Saturday, October 10, 2009

Stanford Daily covering Roche case suggests Stanford is reviewing patent assignment policies

In a piece on 8 Oct 09 [ University loses four-year patent lawsuit ], the Stanford Daily covered Stanford University's big loss in the Roche case. Several parts were of interest.

-->The beginning of the story, which reads: Stanford students concerned about failure can take comfort in the fact that their school can fall short as well.

-->The middle of the story, which suggests the writer does not know much about the Bayh-Dole Act:

The Federal Circuit Court likewise rejected Stanford’s argument under the Bayh-Dohl [sic]Act, which encouraged the utilization of government-funded research conducted by universities. Citing the law, the University’s law team pointed to a tenet that suggested that any government-funded research at a university gave that university a “right of second refusal” at a patent patent [sic].

The court found this argument irrelevant to the facts of the case, declaring that the Bayh-Dohl [sic] Act is not applicable between universities and companies.

Duh, it isn't Dohl. Of course, the outcome of the case suggested Stanford University itself was a bit unclear on Bayh-Dole.

-->The end of the story, which suggests that Stanford University (and other universities) may have to go back to the drawing board:

“Anytime one gets a decision of this type, it’s certainly prudent to go back and review any policies or practices to make a determination as to whether any of those policies of practices should be altered or amended as a result of the case,” said Patrick Dunkley, a senior University counsel. “The University is in the process, at this point, of looking at its policies and its practices to determine if any modifications should be made.”

Some members of the law community also think it is conceivable that other universities and corporations may respond to this decision, noting that a decision of this magnitude would definitely be “on the radar” of any institution that deals with patent rights.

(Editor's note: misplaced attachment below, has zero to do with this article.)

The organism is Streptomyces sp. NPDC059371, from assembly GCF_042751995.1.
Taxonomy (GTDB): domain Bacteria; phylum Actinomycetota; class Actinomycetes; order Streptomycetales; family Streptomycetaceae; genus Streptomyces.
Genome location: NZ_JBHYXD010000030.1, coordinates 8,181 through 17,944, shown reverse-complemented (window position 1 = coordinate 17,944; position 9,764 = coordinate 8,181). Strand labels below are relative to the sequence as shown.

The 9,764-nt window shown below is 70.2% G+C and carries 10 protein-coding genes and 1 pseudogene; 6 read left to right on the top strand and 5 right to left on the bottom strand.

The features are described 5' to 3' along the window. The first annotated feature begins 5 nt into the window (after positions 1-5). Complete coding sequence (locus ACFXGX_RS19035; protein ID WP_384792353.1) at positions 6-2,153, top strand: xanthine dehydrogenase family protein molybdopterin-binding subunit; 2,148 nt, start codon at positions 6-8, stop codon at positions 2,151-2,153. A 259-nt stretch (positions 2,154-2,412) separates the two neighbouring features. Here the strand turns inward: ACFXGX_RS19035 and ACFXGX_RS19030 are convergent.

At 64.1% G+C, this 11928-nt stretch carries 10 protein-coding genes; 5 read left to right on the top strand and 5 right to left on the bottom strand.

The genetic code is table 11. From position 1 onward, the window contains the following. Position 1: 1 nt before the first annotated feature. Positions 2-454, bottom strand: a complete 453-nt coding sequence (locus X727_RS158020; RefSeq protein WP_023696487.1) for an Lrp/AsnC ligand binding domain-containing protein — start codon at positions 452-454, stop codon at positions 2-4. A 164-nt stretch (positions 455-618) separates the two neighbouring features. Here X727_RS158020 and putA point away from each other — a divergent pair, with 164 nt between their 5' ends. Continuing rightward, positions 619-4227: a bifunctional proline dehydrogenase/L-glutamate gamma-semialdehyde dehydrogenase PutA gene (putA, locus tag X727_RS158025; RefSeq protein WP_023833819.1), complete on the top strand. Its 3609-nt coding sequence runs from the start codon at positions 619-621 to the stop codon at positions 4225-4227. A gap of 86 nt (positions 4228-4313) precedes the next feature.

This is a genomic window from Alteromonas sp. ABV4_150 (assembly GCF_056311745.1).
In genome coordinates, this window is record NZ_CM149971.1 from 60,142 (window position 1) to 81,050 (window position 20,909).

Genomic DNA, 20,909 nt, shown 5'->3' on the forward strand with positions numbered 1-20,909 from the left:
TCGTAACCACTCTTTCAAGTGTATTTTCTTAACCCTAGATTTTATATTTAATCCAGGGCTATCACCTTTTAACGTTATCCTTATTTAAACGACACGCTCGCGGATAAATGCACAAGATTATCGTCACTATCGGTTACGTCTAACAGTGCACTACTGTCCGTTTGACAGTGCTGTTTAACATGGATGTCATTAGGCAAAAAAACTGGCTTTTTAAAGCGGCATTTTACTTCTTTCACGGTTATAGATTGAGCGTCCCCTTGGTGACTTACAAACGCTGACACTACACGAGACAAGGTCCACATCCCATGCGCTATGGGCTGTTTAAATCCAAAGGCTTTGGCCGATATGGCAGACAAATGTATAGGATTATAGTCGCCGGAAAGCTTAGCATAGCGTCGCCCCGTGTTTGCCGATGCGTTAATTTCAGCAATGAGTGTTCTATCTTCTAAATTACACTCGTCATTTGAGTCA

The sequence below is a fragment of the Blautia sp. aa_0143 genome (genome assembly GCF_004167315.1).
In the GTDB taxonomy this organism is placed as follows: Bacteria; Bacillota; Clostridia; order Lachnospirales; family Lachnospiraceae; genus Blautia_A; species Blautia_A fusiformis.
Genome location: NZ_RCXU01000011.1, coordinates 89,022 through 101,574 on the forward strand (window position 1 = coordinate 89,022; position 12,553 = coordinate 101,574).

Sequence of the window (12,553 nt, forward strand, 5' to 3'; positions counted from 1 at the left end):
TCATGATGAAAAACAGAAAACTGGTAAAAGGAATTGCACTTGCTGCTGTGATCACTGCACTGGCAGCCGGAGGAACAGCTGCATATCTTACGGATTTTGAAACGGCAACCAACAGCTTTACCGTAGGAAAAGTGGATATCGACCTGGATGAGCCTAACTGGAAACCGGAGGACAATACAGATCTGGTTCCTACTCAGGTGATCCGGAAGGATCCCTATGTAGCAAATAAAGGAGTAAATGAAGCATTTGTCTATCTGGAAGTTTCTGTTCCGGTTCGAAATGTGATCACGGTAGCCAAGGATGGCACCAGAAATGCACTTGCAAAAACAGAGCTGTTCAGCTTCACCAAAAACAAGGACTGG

-->And, appropriately, the story ends with a cryptic comment by Mark Lemley, a person who is not a registered patent attorney and who once wrote that Gary Boone invented the integrated circuit:

“I think other universities and maybe other companies, too…anybody who has written their contract to say, ‘I promise to assign’ rather than ‘I hereby assign,’ is going to want to look at this and change what they do,” said Lemley.

“As I understand it from reading the opinion, I think it’s a correct application of its law,” he added. “The law itself is a little odd. The case law on standing to sue…should have a different rule.”

The law is clear, and not particularly odd: to sue to enforce a patent, one has to have ownership rights in the patent. Further, all owners must be joined to sue, as Lucent learned to its great disadvantage in the Microsoft suit. Stanford would have lost on either point.

See previous IPBiz post:

Stanford takes a hit at the CAFC in Roche HIV matter

As a footnote, the Stanford Daily notes that Holodniy (the key figure in the case) is currently a professor at the School of Medicine.

Disclaimer: LBE obtained his Ph.D. at Stanford University.


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